VSMT keeps “Island” afloat

Thomas Emerson

Contemporary Broadway musicals are like vehicles in a shady used car lot: everything looks good from a distance, but closer inspection reveals dents in the bumper and cracks in the windshield. And only after you’ve bought the car and gotten it home do you realize that the back door is about to fall off.

The problem is that audiences have come to love splashy musicals that are big on pizzazz and low on good, solid craftsmanship and “heart,” that vague term that “Damn Yankees” claims is “all you really need.” “Once on This Island” – despite the fact that it’s an adaptation of Hans Christian Andersen’s quaint “The Little Mermaid” – is one of these problem musicals, even though everything about it seems just fine. In his review of the original production, produced the year after Disney’s “Mermaid,” Frank Rich praised “Island” as an “effervescent achievement”-but he was probably just overly thankful that the show had no singing cartoon crabs.

In reality, this show’s tunes (written by Lynn Ahrens and Stephen Flaherty) are about as memorable as something you’d hear on an elevator; its lyrics reek of sickly sweet optimistic clichés, a la Celine Dion.

One of the characters, for example, questions “how high those mountains climb … how deep those rivers flow,” sentiments that make me feel like I’m Julie Andrews in some Austrian convent.

But, as it has demonstrated aptly in years past, VSMT has enough talent to make even the worst musical run like a Rolls Royce. Much of this can be attributed to Monica Stephenson’s fast-paced, and at times extraordinarily beautiful, direction.

Thankfully, her vision for “Island” showed a great deal more creativity than her director’s note, which lifted its first two paragraphs directly from www.ahrensandflaherty.com.

Nevertheless, this was easily the best-looking production I’ve seen in my four years at ‘Nova: the cast exuded a tangible energy and bonhomie that, in one instance, bubbled over into a particularly steamy love scene. Stephenson proved adroit in gracefully moving the cast about the stage (an area where most student directors falter) while keeping sight lines open and maintaining beautiful stage pictures that resembled a Gauguin painting.

The only problems came when the small cast doubled roles: the appearance of aristocrats hoeing the earth and peasants wearing ball gowns blurred the boundaries that the script clearly places between the classes.

And when the water god (Greg Plavcan) appeared as a peasant, the person sitting next to me leaned over and asked, “Since when do peasants have blue sparkles in their hair?”

The beauty of this “Island” was enhanced by Joseph Hawkins’s and Mean Quigley’s superb choreography, which achieved a timeless, fairy tale feel by skirting the modern and only dipping into the ethnic. Although it pained me to see the cast execute an uncoordinated waltz (Astaire and Rodgers would have cringed), the rest of the dances bubbled with grace and energy.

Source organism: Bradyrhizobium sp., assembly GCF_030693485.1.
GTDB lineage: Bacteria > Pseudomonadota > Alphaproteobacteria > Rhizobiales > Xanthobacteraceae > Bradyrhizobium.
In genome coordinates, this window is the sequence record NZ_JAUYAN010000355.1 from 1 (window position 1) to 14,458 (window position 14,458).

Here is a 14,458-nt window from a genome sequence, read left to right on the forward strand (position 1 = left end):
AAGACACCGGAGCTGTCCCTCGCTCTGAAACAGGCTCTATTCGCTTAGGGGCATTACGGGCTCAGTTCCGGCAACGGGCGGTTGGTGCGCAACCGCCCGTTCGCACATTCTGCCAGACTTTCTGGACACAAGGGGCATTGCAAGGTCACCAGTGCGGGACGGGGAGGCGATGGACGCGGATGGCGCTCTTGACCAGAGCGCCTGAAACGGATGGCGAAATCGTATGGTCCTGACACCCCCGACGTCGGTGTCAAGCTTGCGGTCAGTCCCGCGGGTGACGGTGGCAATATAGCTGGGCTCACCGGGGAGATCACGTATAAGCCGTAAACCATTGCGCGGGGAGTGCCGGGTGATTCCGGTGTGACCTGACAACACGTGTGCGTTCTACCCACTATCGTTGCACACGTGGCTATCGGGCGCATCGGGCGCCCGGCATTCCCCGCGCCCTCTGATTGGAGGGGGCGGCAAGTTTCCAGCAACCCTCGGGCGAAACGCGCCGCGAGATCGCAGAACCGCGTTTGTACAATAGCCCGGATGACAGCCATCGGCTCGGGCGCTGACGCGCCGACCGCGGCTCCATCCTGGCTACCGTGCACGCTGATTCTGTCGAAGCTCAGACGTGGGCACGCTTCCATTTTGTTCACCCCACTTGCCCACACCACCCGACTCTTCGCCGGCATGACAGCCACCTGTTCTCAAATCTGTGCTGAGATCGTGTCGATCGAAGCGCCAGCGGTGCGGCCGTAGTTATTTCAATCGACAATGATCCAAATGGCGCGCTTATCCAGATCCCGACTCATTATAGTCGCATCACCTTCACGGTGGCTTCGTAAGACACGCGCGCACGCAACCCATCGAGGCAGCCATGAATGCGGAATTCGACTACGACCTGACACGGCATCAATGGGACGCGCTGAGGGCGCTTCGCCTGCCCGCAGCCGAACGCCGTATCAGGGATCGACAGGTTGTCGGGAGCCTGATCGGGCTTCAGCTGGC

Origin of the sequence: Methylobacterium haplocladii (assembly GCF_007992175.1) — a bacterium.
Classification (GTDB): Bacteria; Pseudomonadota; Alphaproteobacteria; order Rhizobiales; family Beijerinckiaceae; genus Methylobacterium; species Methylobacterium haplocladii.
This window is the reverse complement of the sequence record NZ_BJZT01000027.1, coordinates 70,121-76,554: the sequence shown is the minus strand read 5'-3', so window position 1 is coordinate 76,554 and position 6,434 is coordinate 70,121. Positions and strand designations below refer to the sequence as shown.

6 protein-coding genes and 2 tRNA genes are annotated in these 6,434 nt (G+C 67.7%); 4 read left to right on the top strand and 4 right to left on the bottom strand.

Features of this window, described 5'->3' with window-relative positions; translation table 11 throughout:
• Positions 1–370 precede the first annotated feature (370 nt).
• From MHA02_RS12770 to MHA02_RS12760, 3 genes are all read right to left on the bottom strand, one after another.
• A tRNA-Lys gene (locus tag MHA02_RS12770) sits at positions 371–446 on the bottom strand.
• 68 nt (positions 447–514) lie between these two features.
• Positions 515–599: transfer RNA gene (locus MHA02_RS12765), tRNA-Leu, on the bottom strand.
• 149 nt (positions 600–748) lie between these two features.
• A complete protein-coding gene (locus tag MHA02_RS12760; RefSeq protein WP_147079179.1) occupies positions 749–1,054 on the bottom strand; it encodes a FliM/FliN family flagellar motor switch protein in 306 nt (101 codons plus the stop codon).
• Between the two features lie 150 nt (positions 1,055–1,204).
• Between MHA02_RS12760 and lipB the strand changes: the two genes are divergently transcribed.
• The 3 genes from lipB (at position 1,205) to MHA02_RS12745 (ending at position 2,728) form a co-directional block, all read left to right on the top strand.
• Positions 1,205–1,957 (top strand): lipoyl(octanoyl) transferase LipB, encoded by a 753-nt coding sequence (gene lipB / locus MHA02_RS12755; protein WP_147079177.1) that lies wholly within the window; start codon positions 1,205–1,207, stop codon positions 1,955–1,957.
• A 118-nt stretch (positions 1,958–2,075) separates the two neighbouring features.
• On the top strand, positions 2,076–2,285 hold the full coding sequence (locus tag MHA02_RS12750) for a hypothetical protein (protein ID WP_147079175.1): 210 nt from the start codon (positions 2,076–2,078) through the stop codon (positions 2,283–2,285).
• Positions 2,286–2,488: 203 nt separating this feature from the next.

At times, however, the dancing and staging were so energetic that they threatened to overwhelm the songs they accompanied. Particularly distracting were the pas-de-deuxing couples and the candle-bearing chorus in “Human Heart,” gimmicks that distracted from the song and the stars.

It’s common Broadway knowledge that “you’ve gotta get a gimmick if you wanna get applause,” but that doesn’t mean that every song needs a kicking chorus or a tableau. It’s as if the director and choreographers were terrified by the thought of letting the songs sell themselves. (Then again, with songs this boring, I’d be equally scared.)

The brilliant direction and choreography aside, the most radiant feature of “Once on This Island” was its superb ensemble cast. While leads Nicholas Medaglio (Daniel) and Jacqueline Kesicik (Ti Moune) were fresh and appealing, the show was easily stolen by the effervescent Suzy Thompson (Erzulie), whose stunning voice was one of the evening’s best treats.

Also noteworthy were Adam McCauley (Armand), who put on one mean puppet show (and copped quite a mean ‘tude as well) and Kimberley Townsend (Asaka), whose Aretha Franklin-esque voice shook the rafters and made me wish that she hadn’t waited until senior year to grace the St. Mary’s stage.

The only performer who took things a bit too far was Tracey Hamlette, whose strange, campy gyrations made him seem like a belly dancer gone wrong – not a god of death.

Despite some minor flaws, VSMT’s production of “Once on This Island” was a sleek, exuberant – and oft beautiful – bundle of fun. As it turns out, a bit of body work and some Turtle wax can make even the most decrepit, run-down musical seem like the best car on the lot. (But wouldn’t it be easier just to pick a good show in the first place?) Bravo, VSMT.